Niger J Paed 2012; 39 (4): 202 - 205  
Zikavska T  
Unusual cause of neonatal intestinal  
Brucknerova I  
Cervenova O  
Vidiscak M  
Hustavova L  
Accepted: 14th January 2012  
Abstract There are many causes of  
intestinal obstruction in the neona-  
tal age. The most common types are  
mechanical and result from con-  
genital malformations of the gastro-  
intestinal tract. However, functional  
disorders also occur. In some cases,  
diagnosis can be made prenatally  
but in others manifestation occurs  
after birth.  
The aim of this article is to present  
the case of a newborn with intesti-  
nal obstruction characterized by  
microcolon, dilated small bowel  
and megacystis known as Megacys-  
tis-Microcolon-Intestinal Hypoperi-  
stalsis syndrome, a very rare cause  
of intestinal obstruction. So far, less  
than three hundred cases have been  
reported in the literature. The prog-  
nosis of this syndrome is generally  
poor with most affected children  
dying in the neonatal period or in-  
obstruction is estimated at about  
one in 1500 live births. The cause  
) Brucknerova I,  
Zikavska T  
of obstruction can be extrinsic or  
Cervenova O  
intrinsic. Atresia is quite common  
Department of Paediatrics, Faculty  
of Medicine, Comenius University,  
Bratislava, Slovak republic  
Limbova 1, 833 40 Bratislava,  
Slovak republic  
in the anorectal region, while  
atresia of the stomach occurs  
rarely. Colonic atresia is a rare  
condition5 of bowel obstruction in  
neonates. Membranous or com-  
plete obstruction may be present in  
the small intestine and may affect  
multiple sites. Stenosis may result  
from extrinsic or intrinsic fac-  
Vidiscak M  
Hustavova L  
Department of Pediatric Surgery,  
Slovak Medical University,  
Bratislava, Slovak Republic  
tors. It arises from the failure of  
physiological rotation or fixation of  
the intestine in utero. Malrotation is  
one of the most serious cases, when  
there is incomplete rotation of the  
intestine into flexura duodenoje-  
junalis or incomplete rotation of the  
caecum. Duodenal obstruction may  
also result when adhesion bands of  
Ladd straps dow1 n the second part of  
the duodenum.  
Intestinal obstruction is a serious  
and life threatening condition. It  
may be explained by gross anatomi-  
cal, histological or other abnormali-1  
ties affecting the gut of the fetus.  
Differential diagnosis may also take  
into account various anatomical,  
histological, or other abnormalities  
that m1 ay result in the obstruction of  
gut. The incidence of intestinal  
The second group of causes of  
bowel obstruction in the newborn  
consists of functional intestinal ob-  
structions. It develops due to de-  
fects of bowel inervation and differ-  
entiation of ganglion cells. It in-  
cludes small left colon syndrome or  
neuronal intestinal dysplasia type A  
and ne6uronal intestinal dysplasia  
type B.  
Case report  
bile stained vomitus. She did not pass meconium within  
48 hours. Abdominal ultrasound examination confirmed  
The authors present the case of a female newborn of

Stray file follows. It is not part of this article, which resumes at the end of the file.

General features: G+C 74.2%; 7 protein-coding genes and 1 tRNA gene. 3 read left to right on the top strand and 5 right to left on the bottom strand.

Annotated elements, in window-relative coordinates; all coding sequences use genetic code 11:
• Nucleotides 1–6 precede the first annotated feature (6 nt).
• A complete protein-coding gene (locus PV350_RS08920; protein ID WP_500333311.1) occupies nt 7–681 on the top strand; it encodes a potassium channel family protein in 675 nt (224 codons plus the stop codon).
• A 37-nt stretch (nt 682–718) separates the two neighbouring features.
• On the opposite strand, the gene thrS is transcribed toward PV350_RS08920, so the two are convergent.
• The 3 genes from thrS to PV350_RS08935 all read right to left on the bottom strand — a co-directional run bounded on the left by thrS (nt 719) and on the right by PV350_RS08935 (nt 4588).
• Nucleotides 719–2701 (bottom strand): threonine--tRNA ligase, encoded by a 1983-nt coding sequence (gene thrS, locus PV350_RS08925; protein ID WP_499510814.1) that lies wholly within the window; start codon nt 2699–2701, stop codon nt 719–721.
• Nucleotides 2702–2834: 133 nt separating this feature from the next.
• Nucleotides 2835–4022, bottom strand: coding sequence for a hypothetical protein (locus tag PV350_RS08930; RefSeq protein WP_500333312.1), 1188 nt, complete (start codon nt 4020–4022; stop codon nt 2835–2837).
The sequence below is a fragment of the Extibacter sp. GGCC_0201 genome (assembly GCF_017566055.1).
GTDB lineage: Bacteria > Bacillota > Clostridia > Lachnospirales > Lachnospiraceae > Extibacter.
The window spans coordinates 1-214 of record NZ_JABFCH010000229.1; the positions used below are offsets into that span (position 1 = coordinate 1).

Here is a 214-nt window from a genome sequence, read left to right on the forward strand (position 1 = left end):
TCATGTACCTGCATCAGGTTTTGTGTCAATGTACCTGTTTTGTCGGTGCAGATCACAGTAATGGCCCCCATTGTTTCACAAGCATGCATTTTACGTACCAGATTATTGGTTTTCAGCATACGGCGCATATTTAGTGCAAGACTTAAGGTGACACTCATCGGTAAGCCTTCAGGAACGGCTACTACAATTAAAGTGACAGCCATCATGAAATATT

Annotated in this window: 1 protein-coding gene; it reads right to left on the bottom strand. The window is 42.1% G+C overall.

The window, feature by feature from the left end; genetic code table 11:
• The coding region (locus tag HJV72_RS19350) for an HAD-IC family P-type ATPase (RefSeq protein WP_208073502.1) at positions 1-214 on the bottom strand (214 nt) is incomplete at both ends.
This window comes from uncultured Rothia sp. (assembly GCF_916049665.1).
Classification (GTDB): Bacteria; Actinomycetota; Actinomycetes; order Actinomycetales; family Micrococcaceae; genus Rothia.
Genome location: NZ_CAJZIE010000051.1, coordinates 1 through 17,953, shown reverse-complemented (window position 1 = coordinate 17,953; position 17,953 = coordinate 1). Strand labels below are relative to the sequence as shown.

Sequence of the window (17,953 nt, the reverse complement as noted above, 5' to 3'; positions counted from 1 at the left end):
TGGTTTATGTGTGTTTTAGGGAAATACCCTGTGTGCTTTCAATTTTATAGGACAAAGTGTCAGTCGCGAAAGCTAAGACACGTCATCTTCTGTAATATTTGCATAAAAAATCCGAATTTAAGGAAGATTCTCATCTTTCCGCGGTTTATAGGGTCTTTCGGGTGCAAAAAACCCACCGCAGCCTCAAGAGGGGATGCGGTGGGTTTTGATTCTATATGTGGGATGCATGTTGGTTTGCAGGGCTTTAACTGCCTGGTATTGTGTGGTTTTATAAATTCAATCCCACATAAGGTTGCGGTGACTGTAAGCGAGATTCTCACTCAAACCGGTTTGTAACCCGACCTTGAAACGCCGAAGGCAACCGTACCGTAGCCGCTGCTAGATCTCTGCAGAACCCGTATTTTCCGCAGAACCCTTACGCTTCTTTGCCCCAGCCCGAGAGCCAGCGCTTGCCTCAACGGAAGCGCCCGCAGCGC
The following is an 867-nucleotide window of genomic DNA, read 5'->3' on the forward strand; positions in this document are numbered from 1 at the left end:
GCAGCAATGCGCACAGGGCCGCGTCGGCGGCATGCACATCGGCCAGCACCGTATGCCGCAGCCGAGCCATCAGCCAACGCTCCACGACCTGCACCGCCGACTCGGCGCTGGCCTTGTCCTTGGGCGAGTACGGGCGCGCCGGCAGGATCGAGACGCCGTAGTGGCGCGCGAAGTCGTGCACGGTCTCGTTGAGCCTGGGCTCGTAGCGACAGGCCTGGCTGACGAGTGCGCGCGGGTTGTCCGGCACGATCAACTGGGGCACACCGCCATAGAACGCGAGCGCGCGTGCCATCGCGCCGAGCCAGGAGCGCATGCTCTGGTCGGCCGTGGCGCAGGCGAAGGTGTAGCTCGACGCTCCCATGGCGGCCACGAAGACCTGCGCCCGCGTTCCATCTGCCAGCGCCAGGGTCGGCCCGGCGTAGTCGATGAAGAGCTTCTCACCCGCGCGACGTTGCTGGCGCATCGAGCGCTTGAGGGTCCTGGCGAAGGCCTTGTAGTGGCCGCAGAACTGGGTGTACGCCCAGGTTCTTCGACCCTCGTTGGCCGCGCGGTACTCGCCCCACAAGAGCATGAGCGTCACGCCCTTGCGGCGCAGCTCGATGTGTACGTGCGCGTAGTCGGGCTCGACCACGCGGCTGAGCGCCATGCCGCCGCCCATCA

third pregnancy order. At the 30th gestational week,  
ultrasonography showed cystic formation in the abdo-  
methn. The patient was born by Caesarean section in the  
mild dilatation of renal pelvis on the left side and an  
extremely dilated urine bladder (8x10cm). Foley cathe-  
ter was inserted to decompress the urinary bladder, re-  
duce abdominal distension and prevent vesicoureteral  
week of gestation with a weight of 3350 grams  
corresponding to more than the 95th percentile) and a  
length of 50 centimeters. Apgar score was 10/10.  
On the second day of life, abdominal distension and a  
palpable mass were observed. The patient had recurrent  
Plain radiography showed features of intestinal obstruc-  
tion (figure 1) while contrast enema identified a micro-  
colon (figure 2). These findings were confirmed at  
surgery. Findings at surgery also included hyperfixation  
of duodenum was found in the duodenojejunal region,  
mesenterium commune and volvulus. Distal chimney  
end-to-side ileostomy was performed.  
erature in 1976 in five female infants. Patients had ab-  
dominal distension, intestinal obstruction, dilated small  
intestine and microcolon. A total number of 277 cases  
had so far been reported in literature. The pathogenesis  
Post-operatively, intestinal obstruction recurred necessi-  
tating repeat laparotomy. During the second laparotomy  
surgeons found a huge urinary bladder (megacystis)  
which they attributed to Berdon’s syndrome. The earlier  
distal chimney ileostomy was revised and separate ori-  
fices created. This time, samples were taken for histo-  
logical examination from terminal ileum.  
of the MMIH syndrome is unknown. It is assumed that  
the primary event is an intramural inflammatory process  
with secondary impairment of digestive and urinary  
function, followed by hypoperistalsis and bladder dis-  
Histological examination confirmed vacuolar degenera-  
tive changes in smooth muscle cells, with excess amount  
of connective tissue: nerve cells may be present in both  
Fig 1  
the dilated bowel as well as in microcolon. In our pa-  
tient hypoplasia of the smooth muscle layers and agan-